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Converting Any String State to Traveling Slope-Wave Components

We verified in §C.3.1 above that traveling-wave components and in Eq.(C.14) satisfy the ideal string wave equation . By definition, the physical string displacement is given by the sum of the traveling-wave components, or (C.15)

Thus, given any pair of traveling waves and , we can compute a corresponding string displacement . This leads to the question whether any initial string state can be converted to a pair of equivalent traveling-wave components. If so, then d'Alembert's traveling-wave solution is complete, and all solutions to the ideal string wave equation can be expressed in terms of traveling waves.

The state of an ideal string at time is classically specified by its displacement and velocity for all . Equation (C.15) gives us as a simple sum of the traveling-wave components, and now we need a formula for in terms of them as well. It will be derived in §C.7.3 (see Equations (C.44-C.46)) that we can write where denotes the partial derivative with respect to as usual. We have Inverting the two-by-two differential operator matrix yields left- and right-going slope waves as a function of an arbitrary initial slope and velocity: Integrating both sides with respect to , and choosing the constant of integration to give the correct constant component of , we obtain the displacement-wave components where Notice that if the initial velocity is zero, each of the initial traveling displacement waves is simply half the initial displacement, as expected. On the other hand, if the initial displacement is zero and there is a uniform initial velocity (the whole string is moving), the initial displacement-wave components are unbounded as the string length goes to infinity. Related discussion appears in Appendix E.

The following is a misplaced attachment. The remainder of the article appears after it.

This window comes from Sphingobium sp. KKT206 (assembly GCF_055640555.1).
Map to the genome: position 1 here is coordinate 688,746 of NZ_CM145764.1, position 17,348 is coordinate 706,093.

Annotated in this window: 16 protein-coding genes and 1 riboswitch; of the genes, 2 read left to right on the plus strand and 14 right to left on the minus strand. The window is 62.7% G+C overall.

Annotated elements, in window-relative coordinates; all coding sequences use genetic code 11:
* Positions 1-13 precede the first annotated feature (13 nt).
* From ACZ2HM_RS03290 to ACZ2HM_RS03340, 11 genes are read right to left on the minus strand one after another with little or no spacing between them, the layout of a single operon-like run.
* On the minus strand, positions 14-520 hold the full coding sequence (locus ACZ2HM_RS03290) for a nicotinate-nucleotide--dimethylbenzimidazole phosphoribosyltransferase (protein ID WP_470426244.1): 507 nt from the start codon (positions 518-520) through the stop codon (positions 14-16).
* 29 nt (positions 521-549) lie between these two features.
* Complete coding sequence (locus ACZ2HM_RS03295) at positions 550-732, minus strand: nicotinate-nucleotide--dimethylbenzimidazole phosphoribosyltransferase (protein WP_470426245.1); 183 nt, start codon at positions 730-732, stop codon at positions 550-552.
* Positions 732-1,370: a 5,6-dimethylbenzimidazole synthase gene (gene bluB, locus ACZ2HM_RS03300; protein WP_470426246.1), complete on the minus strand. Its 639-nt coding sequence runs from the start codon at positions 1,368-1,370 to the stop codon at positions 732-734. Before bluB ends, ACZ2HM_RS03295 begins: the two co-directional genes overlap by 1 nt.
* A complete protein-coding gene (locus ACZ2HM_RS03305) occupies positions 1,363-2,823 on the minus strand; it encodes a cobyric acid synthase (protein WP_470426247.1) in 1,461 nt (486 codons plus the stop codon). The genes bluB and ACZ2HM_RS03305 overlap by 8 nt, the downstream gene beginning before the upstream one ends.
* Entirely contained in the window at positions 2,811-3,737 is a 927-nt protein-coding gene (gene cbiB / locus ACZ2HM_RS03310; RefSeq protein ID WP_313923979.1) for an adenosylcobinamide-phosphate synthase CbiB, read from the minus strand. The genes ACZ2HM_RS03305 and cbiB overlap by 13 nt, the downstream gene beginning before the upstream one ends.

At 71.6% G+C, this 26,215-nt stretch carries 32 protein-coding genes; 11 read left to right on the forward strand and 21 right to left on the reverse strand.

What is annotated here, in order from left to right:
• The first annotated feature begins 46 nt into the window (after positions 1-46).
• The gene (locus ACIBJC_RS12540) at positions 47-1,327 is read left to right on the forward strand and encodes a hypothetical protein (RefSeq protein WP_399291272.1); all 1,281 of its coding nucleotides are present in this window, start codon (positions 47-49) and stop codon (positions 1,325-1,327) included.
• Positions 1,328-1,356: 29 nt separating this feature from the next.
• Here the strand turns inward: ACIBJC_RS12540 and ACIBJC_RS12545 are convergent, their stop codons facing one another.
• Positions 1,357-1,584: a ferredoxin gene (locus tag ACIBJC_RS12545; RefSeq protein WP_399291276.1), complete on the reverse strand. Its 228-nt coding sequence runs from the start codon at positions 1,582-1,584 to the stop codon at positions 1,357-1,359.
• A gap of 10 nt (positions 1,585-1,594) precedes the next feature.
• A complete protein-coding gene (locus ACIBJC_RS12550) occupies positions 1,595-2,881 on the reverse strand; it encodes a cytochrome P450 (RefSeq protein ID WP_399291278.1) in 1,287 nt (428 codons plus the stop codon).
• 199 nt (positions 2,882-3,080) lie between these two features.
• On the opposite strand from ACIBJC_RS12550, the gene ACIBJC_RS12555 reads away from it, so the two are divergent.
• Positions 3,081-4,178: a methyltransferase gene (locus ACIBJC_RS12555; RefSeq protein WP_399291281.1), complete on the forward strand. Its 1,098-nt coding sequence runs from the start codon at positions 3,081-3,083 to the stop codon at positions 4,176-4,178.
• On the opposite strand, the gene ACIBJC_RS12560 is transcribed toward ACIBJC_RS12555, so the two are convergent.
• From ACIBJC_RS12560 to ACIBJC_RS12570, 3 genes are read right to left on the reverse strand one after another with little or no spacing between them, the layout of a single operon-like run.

It will be seen in §C.7.4 that state conversion between physical variables and traveling-wave components is simpler when force and velocity are chosen as the physical state variables (as opposed to displacement and velocity used here).

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